It’s been a dismal year for BlackBerry’s [BB] share price, which has been trading below its 2020 opening level since January.
Shortly following its January high of $6.89, BlackBerry’s share price gradually fell and closed at $2.90 on 17 March — down 54.83% year-to-date. This marked the stock’s lowest value since 2003, when the stock had only been publicly trading for four years.
Blackberry’s share price went on to recover some of its lost value over the following months, reaching a post-slump peak of $5.79 on 8 June. However, this was still 9.8% lower than its value at the beginning of the year.
Since then Blackberry’s share price has struggled to stay above the $5 mark, closing at $4.76 on 21 September.
Will its second-quarter earnings report, due 24 September, help Blackberry’s share price?
How has Blackberry been performing?
When Blackberry released its first-quarter earnings for the fiscal year 2021, it reported earnings of $0.02 per share (on a non-GAAP basis) compared to earnings of $0.01 per share for the previous year
This significantly surpassed the Zacks consensus estimate, which projected a loss of $0.02 per share. Blackberry has beaten earnings estimates three times over the last consecutive four quarters.
For the quarter ended May, Blackberry posted non-GAAP revenue of $214m. Although this was a drop of 19.9% from the same period in 2019 when the company posted revenues of $267m, it beat the Zacks consensus estimate of $209m by 2.39%.
Over the past four quarters, however, Blackberry has only managed to top revenue estimates once.
“Blackberry QNX [Blackberry’s operating system for cars and phones] was impacted by macro headwinds in the auto and other embedded sectors, but we are starting to see signs of a recovery,” said John Chen, executive chairman and CEO of Blackberry, in a statement released alongside the earnings report.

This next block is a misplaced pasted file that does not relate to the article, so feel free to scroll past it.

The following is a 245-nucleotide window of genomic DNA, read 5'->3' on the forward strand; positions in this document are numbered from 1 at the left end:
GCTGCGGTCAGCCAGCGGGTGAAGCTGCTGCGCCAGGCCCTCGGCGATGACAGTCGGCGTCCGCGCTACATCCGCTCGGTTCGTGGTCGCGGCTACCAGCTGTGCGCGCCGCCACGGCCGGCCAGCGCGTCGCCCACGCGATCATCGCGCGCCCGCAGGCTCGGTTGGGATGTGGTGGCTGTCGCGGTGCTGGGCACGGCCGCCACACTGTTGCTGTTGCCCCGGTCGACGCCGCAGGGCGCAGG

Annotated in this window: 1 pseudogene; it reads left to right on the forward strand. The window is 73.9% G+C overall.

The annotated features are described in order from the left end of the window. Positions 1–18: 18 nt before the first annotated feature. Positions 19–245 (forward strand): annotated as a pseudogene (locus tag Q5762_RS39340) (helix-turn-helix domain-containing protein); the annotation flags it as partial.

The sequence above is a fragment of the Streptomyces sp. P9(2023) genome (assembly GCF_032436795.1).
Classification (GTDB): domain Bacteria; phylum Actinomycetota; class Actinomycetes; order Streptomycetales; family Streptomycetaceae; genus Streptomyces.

“On the enterprise front, we saw good demand from customers who recognised the necessity for Blackberry’s security, business continuity, and productivity solutions in an increasingly remote working environment. Blackberry is capitalizing on the secular trends of securing and connecting endpoints,” continued Chen.
“On the enterprise front, we saw good demand from customers who recognised the necessity for Blackberry’s security, business continuity, and productivity solutions in an increasingly remote working environment. Blackberry is capitalizing on the secular trends of securing and connecting endpoints” - John Chen, CEO of Blackberry
Looking ahead to the next earnings call, analysts are expecting Blackberry to post earnings of $0.01 per share, which would represent a growth of 150% year-over-year (YoY).
As for revenue, analysts expect Blackberry to have made $239m for the quarter, an 8.4% loss from the same time last year. For the full year, Zacks expect earnings of $0.05 per share (down 61.5% YoY) and revenue of $958.5m (up 12.8% YoY).
Blackberry's expected Q2 revenue
Is BlackBerry’s share price a Buy?
Blackberry’s share price has been sluggish for a few years, Aditya Raghunath wrote in The Motley Fool.
“The company exited the smartphone market in late 2016 and pivoted to software and services. While investors believed the company would successfully turn its business around, BlackBerry stock has lost 25% in market value since the start of 2017,” Raghunath stated.
The consensus among 12 analysts polled by CNN Money is to Hold. This rating is held by a majority of nine, with one each giving Blackberry’s share price a Buy, Outperform and a Sell rating.
“While investors believed the company would successfully turn its business around, BlackBerry stock has lost 25% in market value since the start of 2017” - Aditya Raghunath
Among the 11 analysts offering 12-month forecasts for Blackberry’s share price, CNN Money reports a median target of $5.50, with a high estimate of $20 and a low of $4.50. The median estimate represents a 15.5% increase on Blackberry’s share price through 21 September’s close.
“There are far too many uncertainties surrounding Blackberry stock currently. While it is trading at a low sales multiple, the tepid performance of [its] Cylance business and uninspiring operating margins makes it a high-risk bet right now,” Raghunath concludes.